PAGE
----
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Meet Titan, Amazon’s mobile robot that can lift up to 2,500 pounds

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Mannu Mathew
Mannu Mathew
With over four years of experience, Mannu Mathew specializes in business journalism with a focus on technology, the retail sector, D2C, and E-commerce brands. He is working as the Assistant Editor for India Retailing and Images Retail Magazine.

At present, Amazon’s SAT 1 fulfilment centre in San Antonio is the first to deploy Titan in its operations

New Delhi: Seattle-based e-commerce giant Amazon has unveiled a new robot designed to do the heavy lifting at its fulfilment centres, a blog post by the company stated earlier this week.

The mobile robot named Titan developed by Amazon Robotics Innovation Hub aimed at supporting safety and efficiency in its operations. Titan is designed to carry larger, bulkier items like small household appliances or gardening equipment, and can lift up to 2,500 pounds, the company added.

At present, Amazon’s SAT 1 fulfilment centre in San Antonio is the first to deploy Titan in its operations.

“Mobile robots like Titan work collaboratively with other robotics systems to create a safer and more ergonomic workplace that reduces repetitive motions,” writes Cosette Jarrett, Senior Writer, Amazon on the blog.

“This eliminates the need for employees to walk long distances or move heavy objects and allows employees to focus on new tasks that require new skills,” Jarrett added.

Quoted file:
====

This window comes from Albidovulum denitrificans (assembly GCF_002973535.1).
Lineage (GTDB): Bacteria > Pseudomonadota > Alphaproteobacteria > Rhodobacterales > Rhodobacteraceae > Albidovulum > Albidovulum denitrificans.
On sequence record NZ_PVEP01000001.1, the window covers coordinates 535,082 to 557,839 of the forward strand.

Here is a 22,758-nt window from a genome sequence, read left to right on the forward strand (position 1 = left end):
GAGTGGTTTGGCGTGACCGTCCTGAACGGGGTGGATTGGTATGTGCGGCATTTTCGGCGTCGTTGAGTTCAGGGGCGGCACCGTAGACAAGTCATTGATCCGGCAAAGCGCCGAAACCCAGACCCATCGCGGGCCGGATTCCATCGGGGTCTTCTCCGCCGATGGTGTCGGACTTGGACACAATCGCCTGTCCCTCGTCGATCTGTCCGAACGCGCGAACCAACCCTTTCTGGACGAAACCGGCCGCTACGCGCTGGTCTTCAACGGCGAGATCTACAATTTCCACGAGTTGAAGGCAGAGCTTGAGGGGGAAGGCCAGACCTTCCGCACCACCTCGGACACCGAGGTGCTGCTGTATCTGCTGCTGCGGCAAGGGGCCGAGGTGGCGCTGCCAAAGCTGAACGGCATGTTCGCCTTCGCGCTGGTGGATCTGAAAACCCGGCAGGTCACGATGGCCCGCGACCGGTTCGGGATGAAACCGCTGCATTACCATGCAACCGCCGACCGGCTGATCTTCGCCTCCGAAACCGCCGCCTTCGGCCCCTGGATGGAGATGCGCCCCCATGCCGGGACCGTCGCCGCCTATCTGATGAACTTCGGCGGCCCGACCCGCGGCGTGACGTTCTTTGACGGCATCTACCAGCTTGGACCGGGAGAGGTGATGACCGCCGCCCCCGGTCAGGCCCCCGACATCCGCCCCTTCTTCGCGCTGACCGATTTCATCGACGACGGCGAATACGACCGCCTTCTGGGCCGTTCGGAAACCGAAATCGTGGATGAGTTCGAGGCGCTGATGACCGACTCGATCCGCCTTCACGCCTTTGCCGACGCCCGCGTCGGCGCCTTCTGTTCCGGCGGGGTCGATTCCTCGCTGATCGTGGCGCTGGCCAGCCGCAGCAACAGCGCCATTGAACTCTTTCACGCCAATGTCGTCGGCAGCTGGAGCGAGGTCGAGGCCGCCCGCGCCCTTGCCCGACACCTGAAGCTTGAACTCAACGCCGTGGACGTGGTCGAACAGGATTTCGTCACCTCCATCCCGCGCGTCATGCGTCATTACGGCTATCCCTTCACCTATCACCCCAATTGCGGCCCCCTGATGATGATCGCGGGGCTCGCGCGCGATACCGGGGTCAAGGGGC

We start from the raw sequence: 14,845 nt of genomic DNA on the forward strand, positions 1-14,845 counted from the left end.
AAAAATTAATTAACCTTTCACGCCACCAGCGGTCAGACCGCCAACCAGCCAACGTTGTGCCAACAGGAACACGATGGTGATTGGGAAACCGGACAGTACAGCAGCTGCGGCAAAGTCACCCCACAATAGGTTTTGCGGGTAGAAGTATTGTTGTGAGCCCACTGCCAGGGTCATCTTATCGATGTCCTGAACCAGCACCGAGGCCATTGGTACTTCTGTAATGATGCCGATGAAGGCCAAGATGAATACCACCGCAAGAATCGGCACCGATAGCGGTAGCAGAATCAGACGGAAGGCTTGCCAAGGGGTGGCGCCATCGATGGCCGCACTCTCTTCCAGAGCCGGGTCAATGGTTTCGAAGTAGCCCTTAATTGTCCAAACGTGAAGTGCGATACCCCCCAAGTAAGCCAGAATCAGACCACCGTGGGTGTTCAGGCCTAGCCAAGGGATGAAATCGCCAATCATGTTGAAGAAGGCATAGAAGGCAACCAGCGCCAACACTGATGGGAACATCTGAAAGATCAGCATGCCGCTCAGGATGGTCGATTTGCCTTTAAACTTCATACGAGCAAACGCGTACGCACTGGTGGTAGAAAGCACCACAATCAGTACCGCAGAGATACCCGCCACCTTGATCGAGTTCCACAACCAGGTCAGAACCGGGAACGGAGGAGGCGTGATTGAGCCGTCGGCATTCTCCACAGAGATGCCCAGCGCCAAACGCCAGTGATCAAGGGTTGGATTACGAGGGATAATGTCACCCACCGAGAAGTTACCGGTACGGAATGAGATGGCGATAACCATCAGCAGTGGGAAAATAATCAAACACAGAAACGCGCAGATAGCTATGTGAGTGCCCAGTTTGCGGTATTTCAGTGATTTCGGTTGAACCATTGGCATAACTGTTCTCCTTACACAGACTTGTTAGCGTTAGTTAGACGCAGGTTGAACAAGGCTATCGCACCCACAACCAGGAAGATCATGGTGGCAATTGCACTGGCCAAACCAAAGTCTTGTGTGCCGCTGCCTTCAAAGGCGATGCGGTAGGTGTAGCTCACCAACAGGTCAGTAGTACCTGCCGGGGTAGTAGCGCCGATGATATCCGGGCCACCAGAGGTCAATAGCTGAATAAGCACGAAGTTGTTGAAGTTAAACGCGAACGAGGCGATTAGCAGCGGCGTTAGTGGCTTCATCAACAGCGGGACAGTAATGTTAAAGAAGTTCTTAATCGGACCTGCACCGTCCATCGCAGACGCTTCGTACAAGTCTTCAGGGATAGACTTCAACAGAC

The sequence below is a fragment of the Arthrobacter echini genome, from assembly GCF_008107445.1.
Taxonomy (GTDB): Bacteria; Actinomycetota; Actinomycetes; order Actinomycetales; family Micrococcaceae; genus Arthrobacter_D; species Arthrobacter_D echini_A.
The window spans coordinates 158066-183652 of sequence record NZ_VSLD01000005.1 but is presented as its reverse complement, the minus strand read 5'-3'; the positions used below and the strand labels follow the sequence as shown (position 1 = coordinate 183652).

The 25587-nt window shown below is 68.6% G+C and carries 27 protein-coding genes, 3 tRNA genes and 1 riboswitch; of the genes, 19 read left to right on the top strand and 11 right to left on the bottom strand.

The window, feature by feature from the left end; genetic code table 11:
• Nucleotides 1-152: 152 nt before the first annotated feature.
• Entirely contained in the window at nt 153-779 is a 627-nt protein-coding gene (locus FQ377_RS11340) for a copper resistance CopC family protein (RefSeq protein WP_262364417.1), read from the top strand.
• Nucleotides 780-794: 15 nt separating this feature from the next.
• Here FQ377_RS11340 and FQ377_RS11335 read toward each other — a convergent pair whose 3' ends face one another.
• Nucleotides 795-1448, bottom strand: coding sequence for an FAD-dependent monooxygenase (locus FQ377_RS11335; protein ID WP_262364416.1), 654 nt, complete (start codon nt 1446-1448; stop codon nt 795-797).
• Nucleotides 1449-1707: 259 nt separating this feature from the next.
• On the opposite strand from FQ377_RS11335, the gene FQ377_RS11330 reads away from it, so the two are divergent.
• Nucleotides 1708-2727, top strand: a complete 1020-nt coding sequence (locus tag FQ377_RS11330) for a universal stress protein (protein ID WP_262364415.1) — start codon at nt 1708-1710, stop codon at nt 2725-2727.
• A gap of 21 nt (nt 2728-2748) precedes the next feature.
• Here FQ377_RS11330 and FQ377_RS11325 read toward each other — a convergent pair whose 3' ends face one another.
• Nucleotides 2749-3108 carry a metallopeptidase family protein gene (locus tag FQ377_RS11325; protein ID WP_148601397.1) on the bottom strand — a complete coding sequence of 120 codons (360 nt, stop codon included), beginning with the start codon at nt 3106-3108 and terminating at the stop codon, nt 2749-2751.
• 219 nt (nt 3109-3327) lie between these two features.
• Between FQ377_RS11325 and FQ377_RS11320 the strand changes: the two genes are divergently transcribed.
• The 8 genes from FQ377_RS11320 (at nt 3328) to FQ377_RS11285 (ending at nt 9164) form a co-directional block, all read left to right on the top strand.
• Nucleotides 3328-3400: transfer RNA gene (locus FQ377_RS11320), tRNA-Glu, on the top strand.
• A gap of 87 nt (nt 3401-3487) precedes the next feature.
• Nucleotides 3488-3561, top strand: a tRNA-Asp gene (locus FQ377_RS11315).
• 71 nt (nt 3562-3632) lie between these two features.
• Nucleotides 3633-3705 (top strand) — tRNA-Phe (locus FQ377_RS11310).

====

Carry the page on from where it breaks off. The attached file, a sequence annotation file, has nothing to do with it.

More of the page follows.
Amazon’s mobile robot
Hercules | Image Credit: Amazon

In addition to the heavy lifting capabilities, Titan integrates several other technologies like charging management, obstacle detection, user control systems and computer vision.

Amazon has already deployed robotic solutions like Sequoia, Hercules, and Proteus at its fulfilment centres.

Sequoia: It allows identifying and storing inventory at fulfilment centres up to 75% faster.

Hercules: It helps employees by travelling around facilities to retrieve shelves of products and deliver them to employees.

Proteus: It moves autonomously through and sorts facilities using advanced safety and navigation technology.

Data from the company shows that in 2022, recordable incident rates and lost-time incident rates were 15% and 18% lower, respectively, at sites where Amazon with robotic solutions deployed as compared to sites which do not have robots.

Amazon’s Robotics Innovation began in 2012 with the acquisition of Kiva Robotics. It now manufactures robots like Titan and helps create jobs across the sector. It has deployed over 7,50,000 robots in fulfilment centres across the globe.

IndiaRetailing has reached out to Amazon India for its comment on whether the marketplace major has plans to deploy Titan in its India operations and will update once Amazon responds.

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